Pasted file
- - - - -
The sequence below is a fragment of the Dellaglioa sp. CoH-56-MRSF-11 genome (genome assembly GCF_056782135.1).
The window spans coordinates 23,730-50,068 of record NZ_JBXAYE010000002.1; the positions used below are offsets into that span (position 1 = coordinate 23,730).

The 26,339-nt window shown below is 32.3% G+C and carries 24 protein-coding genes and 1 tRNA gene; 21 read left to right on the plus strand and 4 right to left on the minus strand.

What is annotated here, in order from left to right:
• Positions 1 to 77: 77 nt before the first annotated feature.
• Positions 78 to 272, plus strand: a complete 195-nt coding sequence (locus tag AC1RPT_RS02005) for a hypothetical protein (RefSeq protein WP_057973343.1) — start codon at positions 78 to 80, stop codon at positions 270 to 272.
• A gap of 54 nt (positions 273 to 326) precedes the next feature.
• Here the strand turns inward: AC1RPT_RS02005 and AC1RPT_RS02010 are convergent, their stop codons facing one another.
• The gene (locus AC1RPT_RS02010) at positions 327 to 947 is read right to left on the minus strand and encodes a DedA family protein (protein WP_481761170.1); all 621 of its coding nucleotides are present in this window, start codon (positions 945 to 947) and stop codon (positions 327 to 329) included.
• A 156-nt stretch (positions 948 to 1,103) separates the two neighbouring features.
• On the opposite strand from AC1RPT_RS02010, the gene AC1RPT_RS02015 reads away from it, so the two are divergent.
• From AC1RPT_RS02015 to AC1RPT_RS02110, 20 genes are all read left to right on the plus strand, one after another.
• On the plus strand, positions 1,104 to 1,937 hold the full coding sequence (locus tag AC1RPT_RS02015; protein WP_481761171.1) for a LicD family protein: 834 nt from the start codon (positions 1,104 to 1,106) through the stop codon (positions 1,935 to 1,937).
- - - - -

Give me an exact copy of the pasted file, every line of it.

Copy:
The sequence below is a fragment of the Dellaglioa sp. CoH-56-MRSF-11 genome (genome assembly GCF_056782135.1).
The window spans coordinates 23,730-50,068 of record NZ_JBXAYE010000002.1; the positions used below are offsets into that span (position 1 = coordinate 23,730).

The 26,339-nt window shown below is 32.3% G+C and carries 24 protein-coding genes and 1 tRNA gene; 21 read left to right on the plus strand and 4 right to left on the minus strand.

What is annotated here, in order from left to right:
• Positions 1 to 77: 77 nt before the first annotated feature.
• Positions 78 to 272, plus strand: a complete 195-nt coding sequence (locus tag AC1RPT_RS02005) for a hypothetical protein (RefSeq protein WP_057973343.1) — start codon at positions 78 to 80, stop codon at positions 270 to 272.
• A gap of 54 nt (positions 273 to 326) precedes the next feature.
• Here the strand turns inward: AC1RPT_RS02005 and AC1RPT_RS02010 are convergent, their stop codons facing one another.
• The gene (locus AC1RPT_RS02010) at positions 327 to 947 is read right to left on the minus strand and encodes a DedA family protein (protein WP_481761170.1); all 621 of its coding nucleotides are present in this window, start codon (positions 945 to 947) and stop codon (positions 327 to 329) included.
• A 156-nt stretch (positions 948 to 1,103) separates the two neighbouring features.
• On the opposite strand from AC1RPT_RS02010, the gene AC1RPT_RS02015 reads away from it, so the two are divergent.
• From AC1RPT_RS02015 to AC1RPT_RS02110, 20 genes are all read left to right on the plus strand, one after another.
• On the plus strand, positions 1,104 to 1,937 hold the full coding sequence (locus tag AC1RPT_RS02015; protein WP_481761171.1) for a LicD family protein: 834 nt from the start codon (positions 1,104 to 1,106) through the stop codon (positions 1,935 to 1,937).